I’m 46 years old, earn $115,000 and have only $3,000 in savings.
What must I do to be able to retire at 65? — Shawn, Georgia
There’s no way to sugarcoat this. You are way behind where you ought to be in building a nest egg. Given your age, you should ideally have a bit more than three-and-a-half times salary, or roughly $400,000, socked away in retirement savings in order to be able to retire at 65 on 80% of your pre-retirement salary, according to the benchmarks in financial planner Charles Farrell’s book, Your Money Ratios.
So your chances of being able to retire at 65 appear to be iffy to say the least, especially if you want to maintain your current standard of living.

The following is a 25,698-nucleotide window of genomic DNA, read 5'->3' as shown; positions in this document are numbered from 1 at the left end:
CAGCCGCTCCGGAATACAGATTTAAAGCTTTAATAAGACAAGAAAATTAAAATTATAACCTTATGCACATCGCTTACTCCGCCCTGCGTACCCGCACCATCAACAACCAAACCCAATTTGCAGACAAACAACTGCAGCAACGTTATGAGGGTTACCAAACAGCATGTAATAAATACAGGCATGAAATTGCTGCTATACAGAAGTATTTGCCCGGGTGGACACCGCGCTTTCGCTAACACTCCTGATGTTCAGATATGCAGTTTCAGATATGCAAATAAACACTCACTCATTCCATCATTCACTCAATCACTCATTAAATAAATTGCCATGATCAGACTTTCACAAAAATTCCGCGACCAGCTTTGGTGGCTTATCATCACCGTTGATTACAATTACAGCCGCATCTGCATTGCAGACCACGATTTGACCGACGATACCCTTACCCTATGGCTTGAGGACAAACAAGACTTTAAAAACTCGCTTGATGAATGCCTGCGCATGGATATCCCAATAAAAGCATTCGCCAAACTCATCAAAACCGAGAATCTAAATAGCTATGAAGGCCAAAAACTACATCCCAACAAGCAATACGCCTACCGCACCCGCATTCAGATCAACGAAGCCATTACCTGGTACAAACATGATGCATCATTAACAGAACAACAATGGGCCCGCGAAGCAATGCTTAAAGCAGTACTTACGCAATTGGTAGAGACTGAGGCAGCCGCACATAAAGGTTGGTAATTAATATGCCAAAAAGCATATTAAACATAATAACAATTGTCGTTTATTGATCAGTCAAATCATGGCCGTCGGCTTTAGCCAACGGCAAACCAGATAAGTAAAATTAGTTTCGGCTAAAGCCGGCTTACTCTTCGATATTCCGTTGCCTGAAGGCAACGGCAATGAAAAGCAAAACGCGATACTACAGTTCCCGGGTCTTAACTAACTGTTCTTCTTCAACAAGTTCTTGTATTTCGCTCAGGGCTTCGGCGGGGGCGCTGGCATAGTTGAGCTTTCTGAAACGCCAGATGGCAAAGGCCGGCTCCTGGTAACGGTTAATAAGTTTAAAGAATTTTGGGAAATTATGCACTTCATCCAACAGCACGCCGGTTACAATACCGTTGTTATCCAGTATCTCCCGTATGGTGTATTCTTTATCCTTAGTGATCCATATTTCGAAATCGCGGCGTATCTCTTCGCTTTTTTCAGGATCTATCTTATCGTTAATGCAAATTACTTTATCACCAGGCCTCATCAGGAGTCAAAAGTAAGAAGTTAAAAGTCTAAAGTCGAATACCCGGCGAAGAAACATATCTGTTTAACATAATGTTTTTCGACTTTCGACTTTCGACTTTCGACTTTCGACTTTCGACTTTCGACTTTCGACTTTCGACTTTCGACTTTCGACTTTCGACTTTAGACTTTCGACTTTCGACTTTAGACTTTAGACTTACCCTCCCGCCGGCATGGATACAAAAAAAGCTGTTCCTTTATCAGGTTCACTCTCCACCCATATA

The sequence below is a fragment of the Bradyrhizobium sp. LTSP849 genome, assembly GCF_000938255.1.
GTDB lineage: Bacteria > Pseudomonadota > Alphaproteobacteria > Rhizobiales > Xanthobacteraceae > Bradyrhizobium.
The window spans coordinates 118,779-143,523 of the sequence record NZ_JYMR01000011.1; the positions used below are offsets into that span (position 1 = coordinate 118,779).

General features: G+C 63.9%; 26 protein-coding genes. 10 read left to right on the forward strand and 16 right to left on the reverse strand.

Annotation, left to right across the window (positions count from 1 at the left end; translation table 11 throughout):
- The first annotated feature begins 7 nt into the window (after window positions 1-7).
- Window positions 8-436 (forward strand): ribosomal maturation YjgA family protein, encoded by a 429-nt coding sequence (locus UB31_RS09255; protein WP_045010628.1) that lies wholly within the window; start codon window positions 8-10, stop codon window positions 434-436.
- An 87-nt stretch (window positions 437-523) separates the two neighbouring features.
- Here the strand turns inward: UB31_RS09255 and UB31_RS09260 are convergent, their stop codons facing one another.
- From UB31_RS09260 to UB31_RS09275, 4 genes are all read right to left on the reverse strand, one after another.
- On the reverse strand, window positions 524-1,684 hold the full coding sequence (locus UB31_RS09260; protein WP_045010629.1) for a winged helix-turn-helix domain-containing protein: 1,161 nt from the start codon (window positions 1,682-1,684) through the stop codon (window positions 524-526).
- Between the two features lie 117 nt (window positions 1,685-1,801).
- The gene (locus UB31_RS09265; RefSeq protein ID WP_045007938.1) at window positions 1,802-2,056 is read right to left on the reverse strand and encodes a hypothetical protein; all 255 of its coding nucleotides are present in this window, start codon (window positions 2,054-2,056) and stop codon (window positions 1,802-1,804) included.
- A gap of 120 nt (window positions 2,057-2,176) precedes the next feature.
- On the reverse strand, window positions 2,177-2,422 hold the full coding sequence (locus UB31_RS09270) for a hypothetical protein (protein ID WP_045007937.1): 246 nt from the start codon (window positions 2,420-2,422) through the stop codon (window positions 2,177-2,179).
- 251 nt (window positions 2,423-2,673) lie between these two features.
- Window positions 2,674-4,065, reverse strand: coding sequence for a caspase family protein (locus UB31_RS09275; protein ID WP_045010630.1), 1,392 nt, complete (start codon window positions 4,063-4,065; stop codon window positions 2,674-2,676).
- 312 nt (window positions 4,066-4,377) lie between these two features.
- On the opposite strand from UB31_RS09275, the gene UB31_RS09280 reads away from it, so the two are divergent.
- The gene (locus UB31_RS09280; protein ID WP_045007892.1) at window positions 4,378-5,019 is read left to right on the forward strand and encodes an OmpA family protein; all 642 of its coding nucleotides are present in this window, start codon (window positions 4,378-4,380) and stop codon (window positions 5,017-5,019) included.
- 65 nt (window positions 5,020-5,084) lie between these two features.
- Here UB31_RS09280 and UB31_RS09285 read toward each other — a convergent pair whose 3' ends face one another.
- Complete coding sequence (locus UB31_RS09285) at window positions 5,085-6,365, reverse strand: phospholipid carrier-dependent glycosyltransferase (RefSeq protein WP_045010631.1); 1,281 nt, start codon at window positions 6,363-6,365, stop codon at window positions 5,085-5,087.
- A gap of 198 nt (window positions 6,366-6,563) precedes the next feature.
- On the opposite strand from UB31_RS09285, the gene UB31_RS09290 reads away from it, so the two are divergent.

Let’s look at some numbers. If we assume your salary increases 2% annually and you start saving 15% of pay a year (which is about what you should have been saving all along), then you’ll end up with a savings balance a little shy of $640,000 at age 65, assuming you earn 5% a year (6% minus 1% in expenses). That’s a good-sized nest egg — and certainly a lot more than you’ll have if you do nothing — but it’s not enough to support you at anything near your current standard of living over a retirement that could easily last 30 years.